An article in the Metro this morning informed readers about an interesting new study at Beth Israel Medical Centre in New York, where researchers have discovered that playing music and singing to premature babies improves their well-being and their development. Three techniques were proven in the study: In the first, well-known pop songs were modified to sound more like a lullaby and played to the babies. Secondly, the babies listened to an ‘ocean disc’ instrument, which imitated the sounds the baby heard in the womb. In the third technique, a so-called ‘gato box’ was used to create a rhythm that would replicate a mother’s heartbeat. All three methods have shown that babies’ sleep, breathing and feeding were improved.
Lullabies were also very helpful in relaxing the babies’ heartbeat and making them more alert. The parents too could relieve stress whilst singing to their babies. The study has also shown that music should be used more in hospitals and that babies should not be put in an incubator. Doctors and nurses have to see music as a non-invasive, healthy intervention for babies, as well as for children, young and old people with autism or learning disabilities.
(Written on April 25, 2013 )
Tarisio full catalogue for their April 2013 New York sale of fine instrument bows is now available online.
One of the highlights is a fine French violin by Jean Baptiste Vuillaume from 1856 and a fine Italian violin by Carlo Ferdinando Landolfi from 1772. The sale is preceded by two public viewings, enabling potential buyers to examine and try the lots before bidding. You can have a look at the selling instruments in Los Angeles in April 25th and 26th and in Boston on April 27th.
Tarisio’s online bidding enables players, collectors and members of the trade to buy fine instruments with ease. Founded in 1999, Tarisio, expanded very quickly and has now offices in New York and London. Tarisio holds up to eight auctions per year and also offers private sales, which have broken many international auction records. The highest record was gained for the Lady Blunt Stradivarius, which sold for $15,810,692 at auction in June 2011.
Bidding ends on May 1 & 2.
(Written on April 5, 2013 )
One hundred years ago today John Cage was born: the American composer whose centenary is being celebrated this year with a wealth of concerts, festivals and events around the world.
John Cage’s iconoclastic overthrow of the expectations within classical music is demonstrated by a lifetime of compositions that question the meaning of ‘music’. Thanks to Cage, the twentieth century saw an explosion of innovative performances including amplified cactuses, crumpled paper and pianos filled with nuts and bolts. His provocative and inspiring works hold an incredible potential for discussion and imagination- something explored in the documentary ‘John Cage: Journeys in Sound’ that is to be released by Accentus Music later in September.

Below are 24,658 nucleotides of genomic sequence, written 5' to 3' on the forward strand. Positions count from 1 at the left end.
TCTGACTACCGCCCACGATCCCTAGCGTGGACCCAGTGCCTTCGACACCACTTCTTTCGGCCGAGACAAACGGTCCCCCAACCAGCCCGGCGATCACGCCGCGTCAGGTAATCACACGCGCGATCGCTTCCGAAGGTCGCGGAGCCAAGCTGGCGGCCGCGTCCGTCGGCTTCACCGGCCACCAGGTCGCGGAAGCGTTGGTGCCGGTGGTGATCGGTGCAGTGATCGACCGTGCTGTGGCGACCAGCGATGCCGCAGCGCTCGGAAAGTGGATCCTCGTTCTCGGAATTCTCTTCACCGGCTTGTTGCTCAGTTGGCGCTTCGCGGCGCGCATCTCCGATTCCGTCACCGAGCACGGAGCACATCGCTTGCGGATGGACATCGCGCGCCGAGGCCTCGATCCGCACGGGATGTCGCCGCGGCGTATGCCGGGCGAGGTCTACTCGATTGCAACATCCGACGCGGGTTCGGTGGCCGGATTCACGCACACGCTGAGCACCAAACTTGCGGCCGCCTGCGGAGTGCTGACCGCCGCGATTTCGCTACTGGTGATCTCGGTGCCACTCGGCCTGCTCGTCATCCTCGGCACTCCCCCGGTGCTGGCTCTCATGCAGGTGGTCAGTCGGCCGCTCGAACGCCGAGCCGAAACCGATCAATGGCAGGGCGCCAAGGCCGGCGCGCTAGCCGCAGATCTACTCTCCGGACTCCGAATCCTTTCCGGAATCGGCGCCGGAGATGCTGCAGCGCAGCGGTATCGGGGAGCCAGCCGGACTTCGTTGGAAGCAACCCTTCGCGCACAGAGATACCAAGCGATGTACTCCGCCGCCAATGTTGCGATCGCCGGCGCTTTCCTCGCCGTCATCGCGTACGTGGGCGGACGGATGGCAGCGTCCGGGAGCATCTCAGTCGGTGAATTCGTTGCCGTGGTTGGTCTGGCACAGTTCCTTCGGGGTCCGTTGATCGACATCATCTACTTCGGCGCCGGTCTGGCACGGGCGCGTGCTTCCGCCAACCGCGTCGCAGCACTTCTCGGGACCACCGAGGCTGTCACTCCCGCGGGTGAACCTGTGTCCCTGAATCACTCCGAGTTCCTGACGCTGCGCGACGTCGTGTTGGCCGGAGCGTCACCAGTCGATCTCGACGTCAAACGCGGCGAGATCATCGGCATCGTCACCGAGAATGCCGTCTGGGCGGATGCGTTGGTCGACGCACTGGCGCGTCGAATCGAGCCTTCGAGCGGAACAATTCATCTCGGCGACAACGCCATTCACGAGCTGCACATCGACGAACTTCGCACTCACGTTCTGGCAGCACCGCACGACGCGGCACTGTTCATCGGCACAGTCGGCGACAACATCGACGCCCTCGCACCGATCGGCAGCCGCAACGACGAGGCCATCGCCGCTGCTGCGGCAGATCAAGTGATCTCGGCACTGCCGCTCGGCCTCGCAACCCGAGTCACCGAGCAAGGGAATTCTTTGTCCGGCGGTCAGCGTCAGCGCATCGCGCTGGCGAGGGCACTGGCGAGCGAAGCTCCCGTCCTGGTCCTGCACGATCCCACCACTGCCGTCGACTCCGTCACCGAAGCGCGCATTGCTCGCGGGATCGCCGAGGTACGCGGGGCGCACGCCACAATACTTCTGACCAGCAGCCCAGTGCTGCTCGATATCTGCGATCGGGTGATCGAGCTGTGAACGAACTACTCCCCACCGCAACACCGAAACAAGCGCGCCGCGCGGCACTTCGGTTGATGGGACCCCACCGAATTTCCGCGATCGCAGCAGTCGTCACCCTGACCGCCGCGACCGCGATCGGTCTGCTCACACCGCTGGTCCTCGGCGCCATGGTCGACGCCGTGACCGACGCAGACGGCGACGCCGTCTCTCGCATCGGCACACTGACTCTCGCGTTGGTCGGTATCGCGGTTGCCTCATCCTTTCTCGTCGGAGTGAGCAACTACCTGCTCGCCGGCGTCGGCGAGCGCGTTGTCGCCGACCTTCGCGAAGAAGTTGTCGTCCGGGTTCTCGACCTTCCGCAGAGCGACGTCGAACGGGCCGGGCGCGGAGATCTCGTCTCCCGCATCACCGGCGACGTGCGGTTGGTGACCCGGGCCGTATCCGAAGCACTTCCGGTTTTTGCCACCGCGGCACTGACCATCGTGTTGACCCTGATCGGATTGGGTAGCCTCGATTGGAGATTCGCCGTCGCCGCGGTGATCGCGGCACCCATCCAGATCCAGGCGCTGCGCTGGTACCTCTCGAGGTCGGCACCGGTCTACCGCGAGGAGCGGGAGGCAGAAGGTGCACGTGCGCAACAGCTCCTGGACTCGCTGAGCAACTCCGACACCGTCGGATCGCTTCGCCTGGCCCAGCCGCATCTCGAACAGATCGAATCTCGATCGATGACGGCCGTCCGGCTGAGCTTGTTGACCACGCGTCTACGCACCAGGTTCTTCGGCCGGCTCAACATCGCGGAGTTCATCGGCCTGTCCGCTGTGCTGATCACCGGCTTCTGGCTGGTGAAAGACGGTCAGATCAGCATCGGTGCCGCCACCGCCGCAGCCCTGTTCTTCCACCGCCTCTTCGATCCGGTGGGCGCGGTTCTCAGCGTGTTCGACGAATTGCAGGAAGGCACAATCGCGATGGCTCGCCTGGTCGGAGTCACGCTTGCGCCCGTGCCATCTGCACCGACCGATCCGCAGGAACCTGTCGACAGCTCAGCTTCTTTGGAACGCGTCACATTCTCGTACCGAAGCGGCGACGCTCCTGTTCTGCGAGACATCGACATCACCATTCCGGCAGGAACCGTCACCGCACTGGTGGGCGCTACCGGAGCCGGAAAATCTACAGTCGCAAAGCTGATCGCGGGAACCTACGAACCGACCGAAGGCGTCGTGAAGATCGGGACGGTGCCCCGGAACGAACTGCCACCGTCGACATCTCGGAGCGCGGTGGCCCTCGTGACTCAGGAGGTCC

The documentary pays tribute to the legendary composer, presenting rare and enlightening archival footage, concert excerpts and interviews with close friends such as Christian Wolff and Don Gillespie.
Shooting from many special locations prominent in his life including his former home of Stony Point, New York as well as Leipzig, the unique footage shows unique episodes, such as pianist Steffen Schleiermacher buying screws to prepare a piano for one of Cage’s compositions and looks behind the scenes at Cage’s publishers.
Accentus Music are at the top of the classical music DVD industry, having not only won an International Classical Music Award, but also 2012 BBC Music Magazine award for ‘Best DVD’.
For more information on the production please click here.
(Written on September 5, 2012 )
The ACCENTUS Music film team have just come back from New York shooting a documentary about American composer John Cage. The team shot many special locations connected to Cage, including his former home in the art colony of Stony Point, north of New York and behind the scenes of Cage’s publishers; C.F. Peters Corporation.
In addition, close friends of Cage such as Christian Wolff, Vivian Perlis and Don Gillespie chatted about their friend in an Italian coffee place in the village. The documentary features footage of Laura Kuhn, head of the John Cage Trust, speaking about her time working with Cage and Calvin Tomkins, renowned critic of the New Yorker, discussing the artist’s aesthetic principles.
In Leipzig, footage shot includes pianist Steffen Schleiermacher buying screws in a hardware store to prepare his piano for Cage compositions and composer Wolfgang Rihm discussing his views of the artist.
Next week the ACCENTUS Music team will continue shooting at the John Cage Organ project in Halberstadt and in May, the team will be off to Japan …
The documentary, directed by Alan Miller and to be released in autumn 2012, marks the centenary of Cage’s birth. For more information, please visit the ACCENTUS Music website here.
(Written on March 22, 2012 )